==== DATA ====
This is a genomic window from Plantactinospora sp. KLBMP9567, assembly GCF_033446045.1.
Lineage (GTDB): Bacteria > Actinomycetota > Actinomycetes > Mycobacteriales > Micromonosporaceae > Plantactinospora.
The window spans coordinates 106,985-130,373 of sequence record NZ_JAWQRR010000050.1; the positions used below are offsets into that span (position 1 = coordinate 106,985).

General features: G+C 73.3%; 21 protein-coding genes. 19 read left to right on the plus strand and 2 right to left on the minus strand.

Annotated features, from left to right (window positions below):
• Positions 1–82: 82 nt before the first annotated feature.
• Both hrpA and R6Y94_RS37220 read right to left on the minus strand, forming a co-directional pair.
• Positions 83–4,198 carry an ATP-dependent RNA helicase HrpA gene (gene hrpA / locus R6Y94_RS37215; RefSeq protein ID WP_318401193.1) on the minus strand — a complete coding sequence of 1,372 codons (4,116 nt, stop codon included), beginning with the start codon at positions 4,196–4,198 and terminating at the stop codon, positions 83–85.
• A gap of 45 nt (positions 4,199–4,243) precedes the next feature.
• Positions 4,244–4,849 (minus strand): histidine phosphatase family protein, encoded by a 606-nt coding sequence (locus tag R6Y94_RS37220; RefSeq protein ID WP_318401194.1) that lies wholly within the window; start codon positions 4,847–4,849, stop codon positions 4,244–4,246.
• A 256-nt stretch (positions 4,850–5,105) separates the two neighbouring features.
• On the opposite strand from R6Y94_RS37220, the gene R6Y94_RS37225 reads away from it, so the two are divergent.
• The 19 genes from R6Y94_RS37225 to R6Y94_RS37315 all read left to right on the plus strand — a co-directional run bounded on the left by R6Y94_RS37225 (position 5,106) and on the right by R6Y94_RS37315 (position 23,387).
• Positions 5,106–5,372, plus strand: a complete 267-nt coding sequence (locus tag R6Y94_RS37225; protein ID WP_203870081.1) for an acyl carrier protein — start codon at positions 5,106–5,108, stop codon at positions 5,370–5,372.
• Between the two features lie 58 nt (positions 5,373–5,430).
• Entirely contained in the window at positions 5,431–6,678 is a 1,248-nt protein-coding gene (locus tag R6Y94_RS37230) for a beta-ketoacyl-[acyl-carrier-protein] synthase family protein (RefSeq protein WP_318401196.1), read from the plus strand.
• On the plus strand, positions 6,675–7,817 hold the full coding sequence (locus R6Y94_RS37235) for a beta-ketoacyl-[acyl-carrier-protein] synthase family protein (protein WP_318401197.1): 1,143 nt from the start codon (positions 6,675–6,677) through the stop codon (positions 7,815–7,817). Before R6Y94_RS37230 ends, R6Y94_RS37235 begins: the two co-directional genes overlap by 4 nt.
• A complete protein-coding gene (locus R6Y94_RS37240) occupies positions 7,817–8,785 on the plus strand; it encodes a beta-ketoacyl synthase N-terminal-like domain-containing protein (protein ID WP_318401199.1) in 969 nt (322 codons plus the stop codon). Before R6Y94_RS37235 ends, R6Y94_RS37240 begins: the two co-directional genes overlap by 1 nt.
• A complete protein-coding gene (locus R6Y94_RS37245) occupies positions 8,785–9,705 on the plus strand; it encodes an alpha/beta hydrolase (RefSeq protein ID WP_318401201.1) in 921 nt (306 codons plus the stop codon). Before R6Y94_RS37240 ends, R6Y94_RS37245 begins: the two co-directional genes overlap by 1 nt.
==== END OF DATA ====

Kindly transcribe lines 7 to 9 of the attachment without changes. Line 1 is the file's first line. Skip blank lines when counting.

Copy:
• Both hrpA and R6Y94_RS37220 read right to left on the minus strand, forming a co-directional pair.
• Positions 83–4,198 carry an ATP-dependent RNA helicase HrpA gene (gene hrpA / locus R6Y94_RS37215; RefSeq protein ID WP_318401193.1) on the minus strand — a complete coding sequence of 1,372 codons (4,116 nt, stop codon included), beginning with the start codon at positions 4,196–4,198 and terminating at the stop codon, positions 83–85.
• A gap of 45 nt (positions 4,199–4,243) precedes the next feature.